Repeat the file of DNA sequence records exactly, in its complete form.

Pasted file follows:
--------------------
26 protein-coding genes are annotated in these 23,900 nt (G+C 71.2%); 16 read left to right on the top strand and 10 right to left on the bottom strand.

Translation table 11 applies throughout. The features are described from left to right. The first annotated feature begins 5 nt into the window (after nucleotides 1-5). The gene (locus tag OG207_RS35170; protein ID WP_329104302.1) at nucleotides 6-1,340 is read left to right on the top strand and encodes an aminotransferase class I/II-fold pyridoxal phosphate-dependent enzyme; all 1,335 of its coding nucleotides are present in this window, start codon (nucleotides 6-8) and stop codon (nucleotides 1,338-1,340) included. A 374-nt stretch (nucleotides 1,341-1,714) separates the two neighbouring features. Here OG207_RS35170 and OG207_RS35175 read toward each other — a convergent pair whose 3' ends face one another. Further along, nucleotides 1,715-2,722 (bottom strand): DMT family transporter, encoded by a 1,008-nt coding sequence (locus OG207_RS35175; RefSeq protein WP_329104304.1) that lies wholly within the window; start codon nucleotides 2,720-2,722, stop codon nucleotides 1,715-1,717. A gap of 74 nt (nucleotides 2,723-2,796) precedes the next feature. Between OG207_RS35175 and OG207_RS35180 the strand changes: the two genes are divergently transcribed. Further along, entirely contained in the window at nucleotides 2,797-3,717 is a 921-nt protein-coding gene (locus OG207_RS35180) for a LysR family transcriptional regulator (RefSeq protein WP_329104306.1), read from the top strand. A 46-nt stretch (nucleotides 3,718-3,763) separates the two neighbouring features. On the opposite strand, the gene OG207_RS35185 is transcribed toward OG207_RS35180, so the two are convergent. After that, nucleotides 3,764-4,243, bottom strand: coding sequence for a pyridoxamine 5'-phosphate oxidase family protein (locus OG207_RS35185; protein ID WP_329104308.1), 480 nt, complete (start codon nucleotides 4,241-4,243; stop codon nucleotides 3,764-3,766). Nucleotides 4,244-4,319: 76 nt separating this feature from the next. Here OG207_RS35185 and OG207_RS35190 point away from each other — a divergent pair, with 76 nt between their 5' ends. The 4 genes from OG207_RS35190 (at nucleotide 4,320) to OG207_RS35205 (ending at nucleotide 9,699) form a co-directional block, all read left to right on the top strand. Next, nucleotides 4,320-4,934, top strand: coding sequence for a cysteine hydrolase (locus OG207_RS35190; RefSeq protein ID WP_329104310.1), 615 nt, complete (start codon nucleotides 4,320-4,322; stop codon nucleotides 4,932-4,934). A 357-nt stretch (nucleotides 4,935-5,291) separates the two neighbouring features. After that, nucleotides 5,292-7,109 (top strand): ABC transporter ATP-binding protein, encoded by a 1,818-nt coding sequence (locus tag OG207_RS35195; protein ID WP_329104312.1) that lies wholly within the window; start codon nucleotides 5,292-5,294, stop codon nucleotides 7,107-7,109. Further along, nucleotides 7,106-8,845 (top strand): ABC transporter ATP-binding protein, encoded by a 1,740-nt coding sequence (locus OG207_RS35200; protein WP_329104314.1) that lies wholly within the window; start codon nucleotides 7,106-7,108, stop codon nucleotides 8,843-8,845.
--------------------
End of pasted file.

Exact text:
26 protein-coding genes are annotated in these 23,900 nt (G+C 71.2%); 16 read left to right on the top strand and 10 right to left on the bottom strand.

Translation table 11 applies throughout. The features are described from left to right. The first annotated feature begins 5 nt into the window (after nucleotides 1-5). The gene (locus tag OG207_RS35170; protein ID WP_329104302.1) at nucleotides 6-1,340 is read left to right on the top strand and encodes an aminotransferase class I/II-fold pyridoxal phosphate-dependent enzyme; all 1,335 of its coding nucleotides are present in this window, start codon (nucleotides 6-8) and stop codon (nucleotides 1,338-1,340) included. A 374-nt stretch (nucleotides 1,341-1,714) separates the two neighbouring features. Here OG207_RS35170 and OG207_RS35175 read toward each other — a convergent pair whose 3' ends face one another. Further along, nucleotides 1,715-2,722 (bottom strand): DMT family transporter, encoded by a 1,008-nt coding sequence (locus OG207_RS35175; RefSeq protein WP_329104304.1) that lies wholly within the window; start codon nucleotides 2,720-2,722, stop codon nucleotides 1,715-1,717. A gap of 74 nt (nucleotides 2,723-2,796) precedes the next feature. Between OG207_RS35175 and OG207_RS35180 the strand changes: the two genes are divergently transcribed. Further along, entirely contained in the window at nucleotides 2,797-3,717 is a 921-nt protein-coding gene (locus OG207_RS35180) for a LysR family transcriptional regulator (RefSeq protein WP_329104306.1), read from the top strand. A 46-nt stretch (nucleotides 3,718-3,763) separates the two neighbouring features. On the opposite strand, the gene OG207_RS35185 is transcribed toward OG207_RS35180, so the two are convergent. After that, nucleotides 3,764-4,243, bottom strand: coding sequence for a pyridoxamine 5'-phosphate oxidase family protein (locus OG207_RS35185; protein ID WP_329104308.1), 480 nt, complete (start codon nucleotides 4,241-4,243; stop codon nucleotides 3,764-3,766). Nucleotides 4,244-4,319: 76 nt separating this feature from the next. Here OG207_RS35185 and OG207_RS35190 point away from each other — a divergent pair, with 76 nt between their 5' ends. The 4 genes from OG207_RS35190 (at nucleotide 4,320) to OG207_RS35205 (ending at nucleotide 9,699) form a co-directional block, all read left to right on the top strand. Next, nucleotides 4,320-4,934, top strand: coding sequence for a cysteine hydrolase (locus OG207_RS35190; RefSeq protein ID WP_329104310.1), 615 nt, complete (start codon nucleotides 4,320-4,322; stop codon nucleotides 4,932-4,934). A 357-nt stretch (nucleotides 4,935-5,291) separates the two neighbouring features. After that, nucleotides 5,292-7,109 (top strand): ABC transporter ATP-binding protein, encoded by a 1,818-nt coding sequence (locus tag OG207_RS35195; protein ID WP_329104312.1) that lies wholly within the window; start codon nucleotides 5,292-5,294, stop codon nucleotides 7,107-7,109. Further along, nucleotides 7,106-8,845 (top strand): ABC transporter ATP-binding protein, encoded by a 1,740-nt coding sequence (locus OG207_RS35200; protein WP_329104314.1) that lies wholly within the window; start codon nucleotides 7,106-7,108, stop codon nucleotides 8,843-8,845.